For our second example, the order of -1 will be 2 ((-1)2=1), the order of i will be 4 (i4=1), and the order of -i will also be 4.

One of the easiest ways to verify that you have a group is to construct the multiplication table and if you can have each element of the set appear exactly once in each row and column, then you have a group. I played around with some ideas using the set of whole numbers for a while trying to make a2=e for all elements and this morning I finally hit upon an arrangement which worked. Looking at patterns I realized that my binary operation was a bitwise binary exclusive or. For non-CS types reading this, the operation works by expressing the two non-negative integers in binary. In each bit position, the result will be 1 if only one of the two integers has that bit position on, 0 otherwise. So, for example, 5$3 will have the bits 101 and 011 and will result in 110 or 6 as its result. For any number a 0$a=a and a$a=0.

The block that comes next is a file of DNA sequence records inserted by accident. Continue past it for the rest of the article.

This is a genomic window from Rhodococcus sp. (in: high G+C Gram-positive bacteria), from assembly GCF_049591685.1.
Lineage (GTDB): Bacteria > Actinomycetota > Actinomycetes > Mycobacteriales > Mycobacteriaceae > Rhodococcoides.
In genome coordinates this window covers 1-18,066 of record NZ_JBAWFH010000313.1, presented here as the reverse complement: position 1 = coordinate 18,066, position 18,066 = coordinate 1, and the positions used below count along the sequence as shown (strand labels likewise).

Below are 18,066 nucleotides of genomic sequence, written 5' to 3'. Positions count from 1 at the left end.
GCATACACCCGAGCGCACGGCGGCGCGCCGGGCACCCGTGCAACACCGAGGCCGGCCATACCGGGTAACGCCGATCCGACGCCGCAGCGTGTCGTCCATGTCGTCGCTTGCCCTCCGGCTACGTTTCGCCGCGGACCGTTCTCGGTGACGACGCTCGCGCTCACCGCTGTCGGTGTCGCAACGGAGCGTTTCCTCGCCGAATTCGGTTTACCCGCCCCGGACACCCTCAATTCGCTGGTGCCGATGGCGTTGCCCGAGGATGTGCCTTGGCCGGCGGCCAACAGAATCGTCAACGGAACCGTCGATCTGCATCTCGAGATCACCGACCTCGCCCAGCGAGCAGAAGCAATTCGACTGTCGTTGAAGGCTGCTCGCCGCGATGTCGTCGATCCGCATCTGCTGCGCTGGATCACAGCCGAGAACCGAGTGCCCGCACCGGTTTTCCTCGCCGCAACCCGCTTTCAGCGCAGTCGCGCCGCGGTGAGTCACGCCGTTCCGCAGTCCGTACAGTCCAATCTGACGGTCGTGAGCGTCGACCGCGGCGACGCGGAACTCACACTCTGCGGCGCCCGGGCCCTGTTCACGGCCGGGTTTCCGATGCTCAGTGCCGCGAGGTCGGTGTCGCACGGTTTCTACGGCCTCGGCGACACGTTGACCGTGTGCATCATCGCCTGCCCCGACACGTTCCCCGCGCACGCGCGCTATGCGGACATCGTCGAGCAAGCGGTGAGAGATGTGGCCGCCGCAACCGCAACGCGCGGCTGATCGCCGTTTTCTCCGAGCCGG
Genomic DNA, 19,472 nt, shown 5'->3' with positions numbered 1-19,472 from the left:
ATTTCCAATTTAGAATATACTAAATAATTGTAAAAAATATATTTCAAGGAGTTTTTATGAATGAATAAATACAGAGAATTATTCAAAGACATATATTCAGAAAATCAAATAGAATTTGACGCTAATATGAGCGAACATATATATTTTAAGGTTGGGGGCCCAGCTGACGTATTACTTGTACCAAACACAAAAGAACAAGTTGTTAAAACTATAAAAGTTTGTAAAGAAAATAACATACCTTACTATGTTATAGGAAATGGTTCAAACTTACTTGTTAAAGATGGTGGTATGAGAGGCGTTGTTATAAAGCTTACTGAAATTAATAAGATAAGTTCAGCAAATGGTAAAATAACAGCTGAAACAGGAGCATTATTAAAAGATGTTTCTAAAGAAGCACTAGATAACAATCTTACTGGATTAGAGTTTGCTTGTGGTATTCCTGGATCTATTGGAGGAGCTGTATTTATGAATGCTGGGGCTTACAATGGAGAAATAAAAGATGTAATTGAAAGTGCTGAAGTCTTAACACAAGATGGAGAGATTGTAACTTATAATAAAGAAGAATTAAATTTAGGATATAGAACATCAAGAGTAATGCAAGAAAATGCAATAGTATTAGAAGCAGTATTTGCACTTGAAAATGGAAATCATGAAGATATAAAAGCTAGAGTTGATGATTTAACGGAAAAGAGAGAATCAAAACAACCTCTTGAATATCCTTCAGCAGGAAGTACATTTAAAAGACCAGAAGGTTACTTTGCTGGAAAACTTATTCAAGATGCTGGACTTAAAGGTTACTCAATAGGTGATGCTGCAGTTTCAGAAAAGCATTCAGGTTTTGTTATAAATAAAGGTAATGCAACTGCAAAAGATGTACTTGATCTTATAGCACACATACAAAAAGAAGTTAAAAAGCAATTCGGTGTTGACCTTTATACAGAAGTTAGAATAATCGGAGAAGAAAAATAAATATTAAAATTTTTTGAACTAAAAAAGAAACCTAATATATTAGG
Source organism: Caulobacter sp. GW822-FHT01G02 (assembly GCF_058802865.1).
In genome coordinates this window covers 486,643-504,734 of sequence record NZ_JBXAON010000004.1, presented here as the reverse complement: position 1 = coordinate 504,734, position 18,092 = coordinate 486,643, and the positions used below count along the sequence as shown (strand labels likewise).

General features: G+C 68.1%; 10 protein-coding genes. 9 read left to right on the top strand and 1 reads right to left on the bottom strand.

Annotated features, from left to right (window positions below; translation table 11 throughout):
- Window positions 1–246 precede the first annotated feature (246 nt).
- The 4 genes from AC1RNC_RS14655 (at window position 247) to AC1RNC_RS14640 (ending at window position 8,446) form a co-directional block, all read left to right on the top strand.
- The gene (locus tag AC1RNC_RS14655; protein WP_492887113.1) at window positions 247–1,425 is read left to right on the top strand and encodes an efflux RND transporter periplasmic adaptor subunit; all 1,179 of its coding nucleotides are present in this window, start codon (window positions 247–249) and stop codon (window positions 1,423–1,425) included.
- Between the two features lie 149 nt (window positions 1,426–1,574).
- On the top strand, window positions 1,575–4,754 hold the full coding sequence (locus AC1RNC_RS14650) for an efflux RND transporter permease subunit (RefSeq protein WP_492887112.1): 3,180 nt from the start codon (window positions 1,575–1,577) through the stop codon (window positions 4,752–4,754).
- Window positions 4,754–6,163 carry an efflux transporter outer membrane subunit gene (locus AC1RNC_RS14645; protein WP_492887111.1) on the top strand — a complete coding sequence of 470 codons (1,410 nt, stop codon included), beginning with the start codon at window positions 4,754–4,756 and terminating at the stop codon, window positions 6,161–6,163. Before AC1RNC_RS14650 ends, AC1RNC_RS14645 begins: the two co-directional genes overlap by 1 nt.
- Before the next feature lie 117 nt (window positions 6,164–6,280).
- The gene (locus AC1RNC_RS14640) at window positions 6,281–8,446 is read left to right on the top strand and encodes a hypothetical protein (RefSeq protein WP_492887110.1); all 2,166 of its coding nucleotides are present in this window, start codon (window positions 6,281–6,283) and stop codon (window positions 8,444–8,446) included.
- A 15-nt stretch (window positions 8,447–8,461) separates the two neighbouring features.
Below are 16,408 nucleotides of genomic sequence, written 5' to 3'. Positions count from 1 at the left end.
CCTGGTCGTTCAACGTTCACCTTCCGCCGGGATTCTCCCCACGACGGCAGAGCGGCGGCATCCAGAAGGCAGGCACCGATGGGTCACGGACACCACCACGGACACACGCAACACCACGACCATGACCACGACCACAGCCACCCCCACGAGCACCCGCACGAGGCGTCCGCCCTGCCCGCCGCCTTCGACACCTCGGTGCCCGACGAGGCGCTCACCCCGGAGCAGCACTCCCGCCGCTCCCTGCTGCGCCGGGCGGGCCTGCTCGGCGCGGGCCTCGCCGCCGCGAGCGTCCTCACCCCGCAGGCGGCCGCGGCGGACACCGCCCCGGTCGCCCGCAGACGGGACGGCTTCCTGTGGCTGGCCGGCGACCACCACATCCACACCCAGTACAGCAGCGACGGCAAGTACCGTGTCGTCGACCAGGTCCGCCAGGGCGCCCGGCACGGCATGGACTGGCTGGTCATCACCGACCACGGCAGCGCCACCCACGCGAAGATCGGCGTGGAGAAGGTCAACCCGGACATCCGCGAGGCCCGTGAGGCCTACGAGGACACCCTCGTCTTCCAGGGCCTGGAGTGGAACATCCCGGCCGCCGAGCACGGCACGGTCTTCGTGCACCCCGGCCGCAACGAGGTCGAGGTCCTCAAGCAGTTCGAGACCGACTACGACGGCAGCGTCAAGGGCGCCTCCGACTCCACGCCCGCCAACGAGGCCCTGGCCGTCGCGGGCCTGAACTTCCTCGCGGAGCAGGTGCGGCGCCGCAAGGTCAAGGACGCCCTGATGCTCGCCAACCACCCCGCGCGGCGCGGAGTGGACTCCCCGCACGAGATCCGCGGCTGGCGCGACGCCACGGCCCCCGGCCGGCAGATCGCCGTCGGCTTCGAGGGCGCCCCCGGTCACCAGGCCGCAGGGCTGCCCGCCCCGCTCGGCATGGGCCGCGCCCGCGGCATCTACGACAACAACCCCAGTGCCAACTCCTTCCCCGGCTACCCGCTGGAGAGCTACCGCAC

In fact, we can extend this to an infinite number of groups by taking the breakdown of an integer in base n and having a$b being the sum of each digit position being taken mod n. This is actually the additive group of polynomials Z/nZ[x] but without the upper limit on the power of polynomials (although it seems to me that the upper limit of the exponents should be n-1. In this instance, the order of each element will be no greater than n.

After coming up with this, I also realized that if we take the set of complex numbers with the property that xk=1 for some integer k, we also have a finite order for every element in the group, although here it's not bounded.

I'm afraid this might not be as clear as I'd like it to be, but it should be possible for someone with some basic group theory to follow this argument at least in outline.

Tuesday, September 09, 2003

My sin is pride 

Today's classes went reasonably well. No one wanted to offer questions on homework, so I went with plan B, I picked problems from the text for the students to put on the board. 9a went more smoothly than 8a since that time everything was going through on the second try.